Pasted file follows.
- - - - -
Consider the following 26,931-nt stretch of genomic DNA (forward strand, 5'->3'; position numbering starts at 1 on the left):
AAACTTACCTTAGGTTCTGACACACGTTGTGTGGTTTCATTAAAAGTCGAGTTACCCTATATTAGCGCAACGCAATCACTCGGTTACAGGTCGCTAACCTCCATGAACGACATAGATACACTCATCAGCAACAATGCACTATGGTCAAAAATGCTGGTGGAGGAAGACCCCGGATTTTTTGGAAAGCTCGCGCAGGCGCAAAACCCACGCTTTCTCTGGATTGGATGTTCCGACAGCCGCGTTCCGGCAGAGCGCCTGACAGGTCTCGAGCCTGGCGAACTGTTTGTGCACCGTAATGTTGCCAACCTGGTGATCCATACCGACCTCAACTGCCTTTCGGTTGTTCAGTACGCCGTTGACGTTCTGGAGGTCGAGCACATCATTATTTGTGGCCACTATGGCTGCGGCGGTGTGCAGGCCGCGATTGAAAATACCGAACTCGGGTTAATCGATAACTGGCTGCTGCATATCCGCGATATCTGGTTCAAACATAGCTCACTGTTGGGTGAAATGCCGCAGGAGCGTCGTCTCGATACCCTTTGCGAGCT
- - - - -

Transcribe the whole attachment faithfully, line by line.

Consider the following 26,931-nt stretch of genomic DNA (forward strand, 5'->3'; position numbering starts at 1 on the left):
AAACTTACCTTAGGTTCTGACACACGTTGTGTGGTTTCATTAAAAGTCGAGTTACCCTATATTAGCGCAACGCAATCACTCGGTTACAGGTCGCTAACCTCCATGAACGACATAGATACACTCATCAGCAACAATGCACTATGGTCAAAAATGCTGGTGGAGGAAGACCCCGGATTTTTTGGAAAGCTCGCGCAGGCGCAAAACCCACGCTTTCTCTGGATTGGATGTTCCGACAGCCGCGTTCCGGCAGAGCGCCTGACAGGTCTCGAGCCTGGCGAACTGTTTGTGCACCGTAATGTTGCCAACCTGGTGATCCATACCGACCTCAACTGCCTTTCGGTTGTTCAGTACGCCGTTGACGTTCTGGAGGTCGAGCACATCATTATTTGTGGCCACTATGGCTGCGGCGGTGTGCAGGCCGCGATTGAAAATACCGAACTCGGGTTAATCGATAACTGGCTGCTGCATATCCGCGATATCTGGTTCAAACATAGCTCACTGTTGGGTGAAATGCCGCAGGAGCGTCGTCTCGATACCCTTTGCGAGCT